Thursday, August 23, 2007

July 2007 - Verona, Italy - Church Hopping

While in Verona, we took a tour of all of the city's significant churches containing noteworthy Renaissance and medieval works of art and even Roman ruins.
Construction began on the Duomo in the 12th Century and continued for several centuries. It is noteworthy for its bright interior (the result of significant advancements in architectural design, placement of the windows and white paint), its painting of the Assumption by Titian, and the adjacent ruined foundations of an older church.
Here we are in front of the west facade.
Central aisle of nave looking towards the main altar.
Colorful chapels along south side aisle of nave.
Titian's Assumption
High altar in front of central niche with vault covered in colorful frescoes.
A very old solid marble octogonal baptismal font with relief carvings all around.
Casandra standing next to the ruined foundations of the 10th Century Church of St. Elena.
Relatively modern chapel built over the foundations of the Church of St. Elena. You can see the foundations, including the fragments of the original mosaic floors through a large hole in the center of the chapel.
Church of Sant'AnastasiaConstructed from the late 13th Century to the 15th Century but the facade was never finished. This church is famous for the two hunchback statues supporting basins for holy water on their backs and Pisanello's fragmented fresco of St. George and teh Princess.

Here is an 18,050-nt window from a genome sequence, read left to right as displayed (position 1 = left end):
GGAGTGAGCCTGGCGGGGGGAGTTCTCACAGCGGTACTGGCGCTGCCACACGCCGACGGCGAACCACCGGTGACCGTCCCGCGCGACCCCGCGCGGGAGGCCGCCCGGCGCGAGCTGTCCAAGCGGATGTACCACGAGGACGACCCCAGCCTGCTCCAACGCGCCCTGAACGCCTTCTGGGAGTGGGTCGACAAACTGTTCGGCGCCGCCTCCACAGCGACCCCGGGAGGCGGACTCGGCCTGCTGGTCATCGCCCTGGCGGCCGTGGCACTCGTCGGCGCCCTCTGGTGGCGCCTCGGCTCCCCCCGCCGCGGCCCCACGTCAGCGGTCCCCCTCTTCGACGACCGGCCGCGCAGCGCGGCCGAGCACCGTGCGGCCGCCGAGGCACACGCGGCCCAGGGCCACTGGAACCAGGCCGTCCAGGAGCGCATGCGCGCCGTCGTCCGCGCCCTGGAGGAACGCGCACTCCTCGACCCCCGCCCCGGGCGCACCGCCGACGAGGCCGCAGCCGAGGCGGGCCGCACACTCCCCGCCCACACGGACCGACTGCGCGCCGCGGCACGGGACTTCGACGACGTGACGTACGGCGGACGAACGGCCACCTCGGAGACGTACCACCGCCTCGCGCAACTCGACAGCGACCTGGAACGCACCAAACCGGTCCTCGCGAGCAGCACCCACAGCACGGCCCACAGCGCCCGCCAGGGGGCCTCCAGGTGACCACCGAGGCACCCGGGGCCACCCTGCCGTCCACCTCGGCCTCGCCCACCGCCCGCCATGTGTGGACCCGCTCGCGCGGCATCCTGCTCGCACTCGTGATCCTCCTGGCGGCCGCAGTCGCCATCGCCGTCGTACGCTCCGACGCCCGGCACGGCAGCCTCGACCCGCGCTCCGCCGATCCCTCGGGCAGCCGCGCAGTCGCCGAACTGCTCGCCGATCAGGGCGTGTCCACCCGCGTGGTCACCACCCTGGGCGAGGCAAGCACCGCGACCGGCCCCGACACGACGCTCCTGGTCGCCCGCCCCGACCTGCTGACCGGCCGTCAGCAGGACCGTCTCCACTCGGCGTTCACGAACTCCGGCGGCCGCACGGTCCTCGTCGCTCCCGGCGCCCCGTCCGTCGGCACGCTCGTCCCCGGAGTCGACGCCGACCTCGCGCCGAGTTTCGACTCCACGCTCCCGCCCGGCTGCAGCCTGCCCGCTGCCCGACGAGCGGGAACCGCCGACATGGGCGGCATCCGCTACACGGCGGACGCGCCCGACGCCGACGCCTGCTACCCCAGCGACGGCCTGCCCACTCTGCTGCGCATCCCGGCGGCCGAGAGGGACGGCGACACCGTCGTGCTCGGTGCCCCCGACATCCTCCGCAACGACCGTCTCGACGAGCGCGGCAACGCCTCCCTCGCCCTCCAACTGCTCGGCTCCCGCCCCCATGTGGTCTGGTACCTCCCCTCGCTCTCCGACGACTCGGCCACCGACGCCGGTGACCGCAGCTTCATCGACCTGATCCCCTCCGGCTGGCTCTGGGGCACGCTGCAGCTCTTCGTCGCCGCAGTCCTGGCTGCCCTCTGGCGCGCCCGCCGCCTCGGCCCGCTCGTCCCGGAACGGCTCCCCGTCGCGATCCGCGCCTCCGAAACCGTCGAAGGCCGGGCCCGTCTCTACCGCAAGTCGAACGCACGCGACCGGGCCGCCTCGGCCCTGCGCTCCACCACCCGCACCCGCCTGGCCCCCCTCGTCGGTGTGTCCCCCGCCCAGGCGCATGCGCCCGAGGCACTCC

Behind Casandra you can see that except for the portal, most of the facade was never covered with marble or otherwise decorated.
Here's one of the two hunchbacks.
High Altar with stained glass windows around the central niche.
Colorfully decorated pointed arches supported by pink marble column, vaulted ceilings, and side aisle chapels.
Pisanello's St. George and the Princess
The Basilica of San Zeno Maggiore, dedicated to the patron saint of Verona, is a great example of Italian Romanesque architecture, with two bell towers, a slender one that seems to match the facade topped with a graceful pointed roof and a more squat one that looks medieval topped with crennalated battlements. It features two cloisters lined with double columns, Mantegna's San Zeno Triptych, a set of 49 paneled 11th Century bronze doors nicknamed "the poor man's Bible", and many frescoes painted upon older frescoes and graffiti painted or scratched on the walls as prayers in times of war or flooding during the 1300s.
Here's the west facade of the church, flanked by the two bell towers.
Colorful central niche behind the main altar, covered in simple, religious frescoes. You can also see the interesting wooden ceiling covered with geometric designs.
This is a split-level church with the main altar above and the crypt housing the remains of St. Zeno below (verrryy crrrrreeeppyy).
One of the two cloisters featuring a double-columned colonade.
Another view of that cloister with the bell tower above.

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